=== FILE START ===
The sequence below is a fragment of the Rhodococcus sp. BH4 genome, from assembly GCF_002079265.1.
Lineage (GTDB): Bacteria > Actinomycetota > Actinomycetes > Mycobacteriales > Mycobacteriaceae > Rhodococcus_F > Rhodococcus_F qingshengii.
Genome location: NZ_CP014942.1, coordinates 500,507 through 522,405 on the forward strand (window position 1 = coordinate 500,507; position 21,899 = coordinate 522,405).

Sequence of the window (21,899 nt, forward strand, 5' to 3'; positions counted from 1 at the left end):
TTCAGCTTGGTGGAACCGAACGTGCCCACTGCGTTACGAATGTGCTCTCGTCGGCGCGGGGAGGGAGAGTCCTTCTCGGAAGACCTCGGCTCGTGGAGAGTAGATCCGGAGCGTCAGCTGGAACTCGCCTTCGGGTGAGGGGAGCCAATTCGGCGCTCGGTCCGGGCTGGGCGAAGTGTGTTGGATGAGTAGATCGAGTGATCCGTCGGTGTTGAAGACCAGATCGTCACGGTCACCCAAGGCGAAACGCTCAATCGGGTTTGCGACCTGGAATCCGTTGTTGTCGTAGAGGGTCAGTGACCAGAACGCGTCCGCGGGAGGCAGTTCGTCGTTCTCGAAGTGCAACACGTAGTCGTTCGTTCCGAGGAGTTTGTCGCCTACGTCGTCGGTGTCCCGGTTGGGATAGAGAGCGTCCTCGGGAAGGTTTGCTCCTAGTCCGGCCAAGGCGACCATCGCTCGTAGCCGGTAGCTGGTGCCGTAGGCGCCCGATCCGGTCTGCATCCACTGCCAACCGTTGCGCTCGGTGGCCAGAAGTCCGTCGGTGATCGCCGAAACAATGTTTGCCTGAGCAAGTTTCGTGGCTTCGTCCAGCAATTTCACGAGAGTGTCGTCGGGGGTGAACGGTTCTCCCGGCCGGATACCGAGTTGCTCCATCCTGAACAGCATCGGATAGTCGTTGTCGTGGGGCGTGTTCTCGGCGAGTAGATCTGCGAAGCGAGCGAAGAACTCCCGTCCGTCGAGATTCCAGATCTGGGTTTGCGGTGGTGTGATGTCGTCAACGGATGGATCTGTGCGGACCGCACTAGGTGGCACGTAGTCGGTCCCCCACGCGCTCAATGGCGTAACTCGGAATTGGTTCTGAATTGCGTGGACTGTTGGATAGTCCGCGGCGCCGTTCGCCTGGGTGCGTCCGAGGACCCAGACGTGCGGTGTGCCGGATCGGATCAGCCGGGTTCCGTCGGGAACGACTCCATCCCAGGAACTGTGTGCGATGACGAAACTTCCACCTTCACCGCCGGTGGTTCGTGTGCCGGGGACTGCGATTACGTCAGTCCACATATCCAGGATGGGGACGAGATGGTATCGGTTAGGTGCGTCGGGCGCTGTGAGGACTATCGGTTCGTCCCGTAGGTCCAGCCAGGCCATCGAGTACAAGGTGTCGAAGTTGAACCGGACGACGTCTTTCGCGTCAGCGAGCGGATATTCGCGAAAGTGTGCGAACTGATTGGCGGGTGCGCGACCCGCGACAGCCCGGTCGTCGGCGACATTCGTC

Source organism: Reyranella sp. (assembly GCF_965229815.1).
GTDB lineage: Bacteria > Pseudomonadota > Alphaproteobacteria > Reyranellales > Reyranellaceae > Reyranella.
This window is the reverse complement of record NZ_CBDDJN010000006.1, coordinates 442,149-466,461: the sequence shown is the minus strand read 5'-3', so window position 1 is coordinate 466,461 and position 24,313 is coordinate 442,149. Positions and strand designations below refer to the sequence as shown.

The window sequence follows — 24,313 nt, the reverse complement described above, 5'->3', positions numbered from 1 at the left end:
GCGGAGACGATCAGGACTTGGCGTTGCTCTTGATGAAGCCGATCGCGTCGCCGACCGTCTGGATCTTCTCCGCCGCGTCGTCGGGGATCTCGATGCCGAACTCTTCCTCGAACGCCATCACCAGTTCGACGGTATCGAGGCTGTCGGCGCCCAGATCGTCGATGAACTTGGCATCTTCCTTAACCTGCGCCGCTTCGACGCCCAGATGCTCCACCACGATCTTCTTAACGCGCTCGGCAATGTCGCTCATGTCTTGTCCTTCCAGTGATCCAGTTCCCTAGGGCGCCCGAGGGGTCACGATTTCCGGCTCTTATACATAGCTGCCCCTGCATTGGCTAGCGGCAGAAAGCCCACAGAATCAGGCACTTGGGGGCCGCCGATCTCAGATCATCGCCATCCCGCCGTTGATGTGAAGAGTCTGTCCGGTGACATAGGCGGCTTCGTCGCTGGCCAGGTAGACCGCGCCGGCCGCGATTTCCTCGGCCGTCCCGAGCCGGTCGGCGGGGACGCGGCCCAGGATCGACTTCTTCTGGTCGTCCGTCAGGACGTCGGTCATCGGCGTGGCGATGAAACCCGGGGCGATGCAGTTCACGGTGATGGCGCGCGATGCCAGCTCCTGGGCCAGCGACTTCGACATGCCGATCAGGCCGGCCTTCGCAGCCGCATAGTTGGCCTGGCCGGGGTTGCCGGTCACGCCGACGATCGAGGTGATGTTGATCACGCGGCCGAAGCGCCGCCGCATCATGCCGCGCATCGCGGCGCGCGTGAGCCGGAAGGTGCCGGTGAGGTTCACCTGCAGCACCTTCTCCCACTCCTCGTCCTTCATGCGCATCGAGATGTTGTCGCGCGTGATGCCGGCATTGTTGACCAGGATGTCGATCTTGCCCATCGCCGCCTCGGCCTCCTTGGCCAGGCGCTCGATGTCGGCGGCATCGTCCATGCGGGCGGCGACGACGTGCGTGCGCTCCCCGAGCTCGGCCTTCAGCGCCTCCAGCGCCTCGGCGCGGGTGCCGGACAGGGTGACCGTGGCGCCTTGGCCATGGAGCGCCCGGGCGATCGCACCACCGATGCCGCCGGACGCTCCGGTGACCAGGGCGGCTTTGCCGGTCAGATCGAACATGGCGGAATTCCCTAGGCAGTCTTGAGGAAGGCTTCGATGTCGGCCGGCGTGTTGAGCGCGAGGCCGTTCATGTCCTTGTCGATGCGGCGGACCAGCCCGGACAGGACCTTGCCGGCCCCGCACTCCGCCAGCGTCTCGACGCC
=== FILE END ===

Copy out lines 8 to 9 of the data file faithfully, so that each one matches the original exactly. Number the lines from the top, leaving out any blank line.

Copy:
This window is the reverse complement of record NZ_CBDDJN010000006.1, coordinates 442,149-466,461: the sequence shown is the minus strand read 5'-3', so window position 1 is coordinate 466,461 and position 24,313 is coordinate 442,149. Positions and strand designations below refer to the sequence as shown.

The window sequence follows — 24,313 nt, the reverse complement described above, 5'->3', positions numbered from 1 at the left end: